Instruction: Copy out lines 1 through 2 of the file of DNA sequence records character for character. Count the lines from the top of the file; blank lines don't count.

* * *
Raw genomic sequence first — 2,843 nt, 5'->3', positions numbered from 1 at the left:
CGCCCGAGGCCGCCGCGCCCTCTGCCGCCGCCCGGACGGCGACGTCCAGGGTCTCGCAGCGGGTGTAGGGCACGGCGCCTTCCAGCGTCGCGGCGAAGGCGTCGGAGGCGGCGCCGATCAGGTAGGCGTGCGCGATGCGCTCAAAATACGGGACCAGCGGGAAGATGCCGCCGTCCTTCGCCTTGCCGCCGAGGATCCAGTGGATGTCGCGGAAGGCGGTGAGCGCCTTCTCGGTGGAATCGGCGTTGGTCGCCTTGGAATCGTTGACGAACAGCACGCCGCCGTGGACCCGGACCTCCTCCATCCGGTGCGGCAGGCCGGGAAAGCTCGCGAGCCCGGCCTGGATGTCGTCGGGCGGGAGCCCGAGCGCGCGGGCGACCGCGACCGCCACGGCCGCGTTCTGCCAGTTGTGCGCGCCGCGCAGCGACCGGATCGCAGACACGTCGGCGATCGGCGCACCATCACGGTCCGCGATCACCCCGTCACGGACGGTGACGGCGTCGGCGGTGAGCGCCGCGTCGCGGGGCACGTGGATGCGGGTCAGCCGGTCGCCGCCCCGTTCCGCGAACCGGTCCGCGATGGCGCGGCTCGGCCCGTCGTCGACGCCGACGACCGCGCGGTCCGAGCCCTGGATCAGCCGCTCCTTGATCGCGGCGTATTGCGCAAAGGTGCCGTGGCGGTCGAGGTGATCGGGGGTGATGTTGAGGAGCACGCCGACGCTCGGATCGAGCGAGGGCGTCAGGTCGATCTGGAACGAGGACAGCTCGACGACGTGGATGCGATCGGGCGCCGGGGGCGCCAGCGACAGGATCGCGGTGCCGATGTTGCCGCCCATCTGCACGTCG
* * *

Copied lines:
Raw genomic sequence first — 2,843 nt, 5'->3', positions numbered from 1 at the left:
CGCCCGAGGCCGCCGCGCCCTCTGCCGCCGCCCGGACGGCGACGTCCAGGGTCTCGCAGCGGGTGTAGGGCACGGCGCCTTCCAGCGTCGCGGCGAAGGCGTCGGAGGCGGCGCCGATCAGGTAGGCGTGCGCGATGCGCTCAAAATACGGGACCAGCGGGAAGATGCCGCCGTCCTTCGCCTTGCCGCCGAGGATCCAGTGGATGTCGCGGAAGGCGGTGAGCGCCTTCTCGGTGGAATCGGCGTTGGTCGCCTTGGAATCGTTGACGAACAGCACGCCGCCGTGGACCCGGACCTCCTCCATCCGGTGCGGCAGGCCGGGAAAGCTCGCGAGCCCGGCCTGGATGTCGTCGGGCGGGAGCCCGAGCGCGCGGGCGACCGCGACCGCCACGGCCGCGTTCTGCCAGTTGTGCGCGCCGCGCAGCGACCGGATCGCAGACACGTCGGCGATCGGCGCACCATCACGGTCCGCGATCACCCCGTCACGGACGGTGACGGCGTCGGCGGTGAGCGCCGCGTCGCGGGGCACGTGGATGCGGGTCAGCCGGTCGCCGCCCCGTTCCGCGAACCGGTCCGCGATGGCGCGGCTCGGCCCGTCGTCGACGCCGACGACCGCGCGGTCCGAGCCCTGGATCAGCCGCTCCTTGATCGCGGCGTATTGCGCAAAGGTGCCGTGGCGGTCGAGGTGATCGGGGGTGATGTTGAGGAGCACGCCGACGCTCGGATCGAGCGAGGGCGTCAGGTCGATCTGGAACGAGGACAGCTCGACGACGTGGATGCGATCGGGCGCCGGGGGCGCCAGCGACAGGATCGCGGTGCCGATGTTGCCGCCCATCTGCACGTCG